ESG strategies are certain to impact the insurance industry in the coming years in several critical ways.
In the wake of a global pandemic, with the crippling effects of climate change becoming ever more apparent every year, ESG principles have rapidly moved to the top of insurers’ strategic agendas. According to UK environmental non-profit CDP, climate change alone could potentially generate $1 trillion dollars worth of financial risks.
Situations such as the above can result in wider effects than higher operating costs for insurance companies or customers becoming impossible to insure. Without clear and transparent environmental governance, insurers may begin to lose the business of major customers. Coupled with evolving mindsets around topics such as gender, race, and sexuality, ESG is certain to impact insurers’ strategies in the coming years in several critical ways.
Insurers will need to appoint and empower CSOs to lead ESG strategy
One of the clearest signs is the growing number of insurance companies appointing chief sustainability officers (CSOs) or their equivalent to help form and lead those firms’ ESG strategy. Those CSOs face a wide number of challenges. These include insufficient resources, an uncertain governance structure, and most previous ESG efforts occurring in siloes.
Insurers need to equip CSOs to face these challenges to avoid closer regulatory scrutiny and lose the support of stakeholders with an investment in ESG issues.
What’s more, the onus will be on insurers to ensure that they are involved in their customer’s own ESG transitions from an early stage.
Katie Lennon, Head of ESG, UK & Lloyd’s Market AXA XLAs, notes how her company is working to make sure that clients understand how they change their risk profile as they transition their business focuses. For example, adapting to events such as COVID-19, climate change, or human rights issues could include the incorporation of new technologies or collaboration with insurtechs to produce new insurance products or services, technologies which may carry new liabilities.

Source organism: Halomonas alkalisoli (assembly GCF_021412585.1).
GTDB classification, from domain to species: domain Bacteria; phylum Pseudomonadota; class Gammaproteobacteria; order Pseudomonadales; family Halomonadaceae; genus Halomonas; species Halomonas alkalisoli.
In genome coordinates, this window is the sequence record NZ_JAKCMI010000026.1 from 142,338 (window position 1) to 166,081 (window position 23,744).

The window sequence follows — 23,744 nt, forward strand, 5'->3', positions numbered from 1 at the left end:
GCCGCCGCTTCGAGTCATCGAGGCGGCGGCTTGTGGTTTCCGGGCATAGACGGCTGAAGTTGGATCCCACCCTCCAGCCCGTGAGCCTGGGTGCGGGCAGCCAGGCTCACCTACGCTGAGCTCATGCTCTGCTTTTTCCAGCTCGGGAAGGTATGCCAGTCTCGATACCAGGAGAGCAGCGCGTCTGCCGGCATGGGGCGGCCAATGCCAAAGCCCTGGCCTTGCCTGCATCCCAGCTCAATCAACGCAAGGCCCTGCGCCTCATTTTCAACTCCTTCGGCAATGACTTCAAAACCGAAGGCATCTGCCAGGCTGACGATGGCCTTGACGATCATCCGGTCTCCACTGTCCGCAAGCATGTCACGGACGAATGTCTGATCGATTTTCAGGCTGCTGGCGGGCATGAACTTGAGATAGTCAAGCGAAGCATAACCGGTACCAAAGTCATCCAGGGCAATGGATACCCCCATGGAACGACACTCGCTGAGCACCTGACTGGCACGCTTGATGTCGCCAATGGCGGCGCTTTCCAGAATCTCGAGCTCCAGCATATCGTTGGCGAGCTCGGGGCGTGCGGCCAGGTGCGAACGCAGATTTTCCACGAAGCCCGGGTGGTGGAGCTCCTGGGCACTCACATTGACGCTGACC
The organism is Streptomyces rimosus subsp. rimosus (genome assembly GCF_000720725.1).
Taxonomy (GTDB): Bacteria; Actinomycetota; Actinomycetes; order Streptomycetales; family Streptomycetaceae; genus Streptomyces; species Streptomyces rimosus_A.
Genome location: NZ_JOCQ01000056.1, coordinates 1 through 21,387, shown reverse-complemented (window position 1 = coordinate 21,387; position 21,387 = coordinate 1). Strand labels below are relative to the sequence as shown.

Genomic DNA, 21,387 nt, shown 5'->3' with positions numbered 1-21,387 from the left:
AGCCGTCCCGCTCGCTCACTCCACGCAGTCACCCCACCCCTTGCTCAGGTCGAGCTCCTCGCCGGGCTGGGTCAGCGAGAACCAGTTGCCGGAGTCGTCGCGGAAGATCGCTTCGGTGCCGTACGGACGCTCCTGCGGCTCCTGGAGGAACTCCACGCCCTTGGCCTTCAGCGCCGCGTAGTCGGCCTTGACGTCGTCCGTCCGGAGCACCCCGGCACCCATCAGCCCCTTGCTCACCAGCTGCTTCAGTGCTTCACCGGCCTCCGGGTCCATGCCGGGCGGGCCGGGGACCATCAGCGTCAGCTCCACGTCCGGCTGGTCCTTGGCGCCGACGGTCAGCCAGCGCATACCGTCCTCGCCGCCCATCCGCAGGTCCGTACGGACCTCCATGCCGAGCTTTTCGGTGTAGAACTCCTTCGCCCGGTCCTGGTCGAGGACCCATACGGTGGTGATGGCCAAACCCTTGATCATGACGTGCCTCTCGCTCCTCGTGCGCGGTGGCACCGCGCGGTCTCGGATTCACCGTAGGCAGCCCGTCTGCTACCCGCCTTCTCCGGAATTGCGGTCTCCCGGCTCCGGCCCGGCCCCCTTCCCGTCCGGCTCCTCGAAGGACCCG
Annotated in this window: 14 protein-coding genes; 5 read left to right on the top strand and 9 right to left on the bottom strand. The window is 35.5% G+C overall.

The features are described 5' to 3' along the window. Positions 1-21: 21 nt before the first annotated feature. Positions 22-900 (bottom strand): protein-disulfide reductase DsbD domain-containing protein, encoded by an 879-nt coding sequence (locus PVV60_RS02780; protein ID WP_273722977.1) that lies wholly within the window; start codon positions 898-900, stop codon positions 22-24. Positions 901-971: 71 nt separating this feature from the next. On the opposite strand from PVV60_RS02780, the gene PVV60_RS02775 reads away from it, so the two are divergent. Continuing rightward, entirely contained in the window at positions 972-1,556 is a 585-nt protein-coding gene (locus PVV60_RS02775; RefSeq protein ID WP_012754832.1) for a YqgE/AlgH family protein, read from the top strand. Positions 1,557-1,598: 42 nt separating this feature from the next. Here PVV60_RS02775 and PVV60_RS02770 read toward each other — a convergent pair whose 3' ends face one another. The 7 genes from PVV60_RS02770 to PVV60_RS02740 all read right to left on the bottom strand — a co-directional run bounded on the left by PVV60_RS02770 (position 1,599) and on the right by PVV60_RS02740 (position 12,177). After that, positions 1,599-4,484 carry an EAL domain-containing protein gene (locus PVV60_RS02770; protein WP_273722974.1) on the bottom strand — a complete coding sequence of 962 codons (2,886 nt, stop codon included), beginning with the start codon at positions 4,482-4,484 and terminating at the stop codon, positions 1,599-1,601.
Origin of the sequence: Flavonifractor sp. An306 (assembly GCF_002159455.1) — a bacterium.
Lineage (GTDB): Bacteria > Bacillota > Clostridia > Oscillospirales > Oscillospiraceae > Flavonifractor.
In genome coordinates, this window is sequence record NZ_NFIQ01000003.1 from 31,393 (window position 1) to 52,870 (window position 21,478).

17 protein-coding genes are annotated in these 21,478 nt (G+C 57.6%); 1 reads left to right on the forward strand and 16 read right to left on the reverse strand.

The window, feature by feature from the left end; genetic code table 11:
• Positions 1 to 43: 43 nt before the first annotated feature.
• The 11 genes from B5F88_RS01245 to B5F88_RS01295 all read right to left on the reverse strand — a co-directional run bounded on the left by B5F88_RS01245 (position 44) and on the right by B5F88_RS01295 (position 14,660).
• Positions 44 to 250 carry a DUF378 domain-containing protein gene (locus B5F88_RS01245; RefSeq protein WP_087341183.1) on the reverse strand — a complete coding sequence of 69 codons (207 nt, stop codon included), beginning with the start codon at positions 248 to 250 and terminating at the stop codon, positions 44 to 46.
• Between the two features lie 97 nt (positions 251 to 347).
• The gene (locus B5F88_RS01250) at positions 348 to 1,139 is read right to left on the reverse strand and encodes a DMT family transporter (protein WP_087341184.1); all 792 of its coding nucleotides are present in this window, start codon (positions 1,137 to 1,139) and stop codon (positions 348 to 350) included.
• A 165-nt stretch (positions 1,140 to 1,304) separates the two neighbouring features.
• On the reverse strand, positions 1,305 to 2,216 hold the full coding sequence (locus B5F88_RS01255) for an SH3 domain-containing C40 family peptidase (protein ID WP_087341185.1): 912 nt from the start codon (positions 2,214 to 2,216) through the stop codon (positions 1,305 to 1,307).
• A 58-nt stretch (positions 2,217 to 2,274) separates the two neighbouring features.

Enhanced reporting and metrics become essential to ensure ESG goals are met
Risks associated with ESG include aspects such as climate, transitional, and social risk are very difficult to evaluate due to inaccurate – or in many cases, non-existent – data.
Meredith Jones, head of Aon’s environmental and social corporate consulting practice, notes how most insurance companies know that they need to address ESG, but that “…a fragmented data landscape coupled with evolving modeling capabilities means it can be difficult to develop, execute, and disclose an ESG strategy.”
In order to truly move from a model of good corporate citizenship to genuine ESG implementation, insurer CSOs will need metrics that can express the ROI in more vivid terms to gain the support of stakeholders.
The power of such analytics will become manifest in how they help insurers to gain a stronger grasp of issues such as global warming and then apply that understanding to making more informed judgements.
Transparent communication of ESG purpose to all stakeholders is critical
Besides establishing firm and integrated internal governance and measurement policies with regard to ESG, insurance companies need to maintain transparent communication with all relevant stakeholders on those policies. What’s more, those firms will need to display an understanding of which ESG element speaks most directly to those different stakeholders, rather than send a broad message.